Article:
London, Jul 3: Princess Haya Bint al-Hussein, a wife of the ruler of Dubai, Sheikh Mohammed Al Maktoum, is in hiding in London and said to be in fear for her life after fleeing her husband.
Sheikh Mohammed, 69, who is a billionaire racehorse owner and has often been seen conversing with the Queen at Ascot, has posted a furious poem on Instagram accusing an unidentified woman of "treachery and betrayal".
The Jordanian-born and British-educated Princess Haya, 45, married Sheikh Mohammed - owner of Godolphin horse racing stables - in 2004, becoming his sixth and "junior wife".
Sheikh Mohammed reportedly has 23 children by different wives.
Princess Haya fled initially this year to Germany to seek asylum. She is now said to be living in a £85m ($107m) town house in Kensington Palace Gardens, in central London, and preparing for a legal battle in the High Court, said a BBC News report.
So what prompted her to flee her luxurious life in Dubai and why is she said to be "afraid for her life"?
Sources close to her have said that Princess Haya had recently discovered disturbing facts behind the mysterious return to Dubai last year of Sheikha Latifa, one of the ruler's daughters. She fled the UAE by sea with the help of a Frenchman but was intercepted by armed men off the coast of India and returned to Dubai.
Princess Haya then, along with the former Irish president Mary Robinson, defended Dubai's reputation over the incident.
The Dubai authorities said the runaway Sheikha Latifa had been "vulnerable to exploitation" and was "now safe in Dubai". But human rights advocates said she was forcibly abducted against her will.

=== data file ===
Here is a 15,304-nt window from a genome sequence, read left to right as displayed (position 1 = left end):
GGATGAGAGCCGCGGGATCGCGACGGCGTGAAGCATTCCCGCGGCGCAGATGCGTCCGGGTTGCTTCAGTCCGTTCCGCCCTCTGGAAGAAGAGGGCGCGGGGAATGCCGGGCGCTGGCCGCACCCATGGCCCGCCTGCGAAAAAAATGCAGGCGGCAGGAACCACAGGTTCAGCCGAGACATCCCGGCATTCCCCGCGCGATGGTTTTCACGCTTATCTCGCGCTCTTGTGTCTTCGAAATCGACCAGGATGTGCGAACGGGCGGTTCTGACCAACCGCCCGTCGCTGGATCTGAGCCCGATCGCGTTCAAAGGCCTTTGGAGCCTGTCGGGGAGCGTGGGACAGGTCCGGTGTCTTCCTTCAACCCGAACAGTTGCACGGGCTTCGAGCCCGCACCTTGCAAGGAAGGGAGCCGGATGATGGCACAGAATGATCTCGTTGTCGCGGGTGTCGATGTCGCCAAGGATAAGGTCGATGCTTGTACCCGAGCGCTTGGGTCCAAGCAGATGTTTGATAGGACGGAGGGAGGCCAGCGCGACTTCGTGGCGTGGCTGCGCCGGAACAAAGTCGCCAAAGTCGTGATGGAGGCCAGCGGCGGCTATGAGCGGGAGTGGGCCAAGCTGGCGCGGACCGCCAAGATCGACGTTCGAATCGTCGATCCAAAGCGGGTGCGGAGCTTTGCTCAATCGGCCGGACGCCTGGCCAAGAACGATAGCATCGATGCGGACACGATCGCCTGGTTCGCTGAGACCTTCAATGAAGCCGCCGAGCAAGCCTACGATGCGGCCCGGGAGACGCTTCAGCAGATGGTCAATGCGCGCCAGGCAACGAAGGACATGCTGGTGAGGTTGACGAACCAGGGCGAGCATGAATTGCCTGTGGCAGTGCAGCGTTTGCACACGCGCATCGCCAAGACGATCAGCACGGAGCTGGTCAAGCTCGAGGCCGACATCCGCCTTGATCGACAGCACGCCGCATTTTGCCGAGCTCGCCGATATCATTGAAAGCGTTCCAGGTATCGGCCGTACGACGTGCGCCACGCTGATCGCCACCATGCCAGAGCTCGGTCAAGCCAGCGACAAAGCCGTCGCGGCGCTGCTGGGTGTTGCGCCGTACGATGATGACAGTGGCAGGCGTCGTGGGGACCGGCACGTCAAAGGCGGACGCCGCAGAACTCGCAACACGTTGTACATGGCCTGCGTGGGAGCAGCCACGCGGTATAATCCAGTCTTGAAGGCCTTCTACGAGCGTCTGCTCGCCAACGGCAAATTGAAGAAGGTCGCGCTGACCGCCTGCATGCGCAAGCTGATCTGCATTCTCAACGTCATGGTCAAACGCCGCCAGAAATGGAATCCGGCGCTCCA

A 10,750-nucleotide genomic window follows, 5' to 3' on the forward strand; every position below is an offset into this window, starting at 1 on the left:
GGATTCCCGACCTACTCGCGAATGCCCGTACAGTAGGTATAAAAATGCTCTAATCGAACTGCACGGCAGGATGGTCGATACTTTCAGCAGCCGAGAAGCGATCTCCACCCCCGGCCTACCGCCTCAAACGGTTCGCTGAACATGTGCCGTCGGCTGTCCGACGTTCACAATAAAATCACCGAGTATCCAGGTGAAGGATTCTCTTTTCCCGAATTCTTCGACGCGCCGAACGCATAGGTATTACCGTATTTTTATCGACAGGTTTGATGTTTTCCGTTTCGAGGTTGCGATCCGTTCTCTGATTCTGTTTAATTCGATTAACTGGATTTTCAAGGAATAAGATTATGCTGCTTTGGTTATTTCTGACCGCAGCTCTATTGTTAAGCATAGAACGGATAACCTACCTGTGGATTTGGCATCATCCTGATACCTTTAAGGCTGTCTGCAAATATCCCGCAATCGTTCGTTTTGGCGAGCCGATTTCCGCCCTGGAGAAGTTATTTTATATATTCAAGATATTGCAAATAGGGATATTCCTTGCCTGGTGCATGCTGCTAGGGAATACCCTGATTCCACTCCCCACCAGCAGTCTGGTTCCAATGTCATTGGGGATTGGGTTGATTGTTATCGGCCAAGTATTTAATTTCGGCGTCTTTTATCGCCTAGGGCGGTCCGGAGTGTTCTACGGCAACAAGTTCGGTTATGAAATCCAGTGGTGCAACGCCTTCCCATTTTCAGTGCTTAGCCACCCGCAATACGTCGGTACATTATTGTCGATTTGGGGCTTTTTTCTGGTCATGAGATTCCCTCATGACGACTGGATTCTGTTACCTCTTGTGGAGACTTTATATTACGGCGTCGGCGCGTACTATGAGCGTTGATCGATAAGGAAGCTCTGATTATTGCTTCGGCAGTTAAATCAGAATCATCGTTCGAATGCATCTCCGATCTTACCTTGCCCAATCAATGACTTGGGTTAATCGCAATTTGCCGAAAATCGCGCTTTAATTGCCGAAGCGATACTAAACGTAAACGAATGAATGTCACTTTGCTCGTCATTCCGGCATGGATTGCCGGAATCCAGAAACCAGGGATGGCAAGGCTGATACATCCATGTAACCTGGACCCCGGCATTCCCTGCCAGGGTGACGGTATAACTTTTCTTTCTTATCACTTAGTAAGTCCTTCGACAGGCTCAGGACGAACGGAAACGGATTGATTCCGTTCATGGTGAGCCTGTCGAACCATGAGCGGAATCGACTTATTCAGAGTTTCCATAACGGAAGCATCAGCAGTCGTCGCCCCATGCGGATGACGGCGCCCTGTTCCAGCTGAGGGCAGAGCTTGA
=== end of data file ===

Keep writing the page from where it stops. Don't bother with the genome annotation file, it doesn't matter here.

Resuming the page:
Since then, it is alleged, Princess Haya has learnt new facts about the case and consequently came under increasing hostility and pressure from members of her husband's extended family until she no longer felt safe there.
A source close to her said she fears she may now be abducted herself and "rendered" back to Dubai. The UAE embassy in London has declined to comment on what it says is a personal matter between two individuals.
There is, however, a wider, international element to this story.
Princess Haya, who was educated at Bryanston School in Dorset then Oxford University, is thought likely to want to stay in the UK.
If her estranged husband demands her return then this poses a diplomatic headache for Britain, which has close ties to the UAE.
The case is also awkward for Jordan since Princess Haya is the half-sister of Jordan's King Abdullah. Nearly a quarter of a million Jordanians work in the UAE, sending back remittances, and Jordan cannot afford a rift with Dubai. (UNI)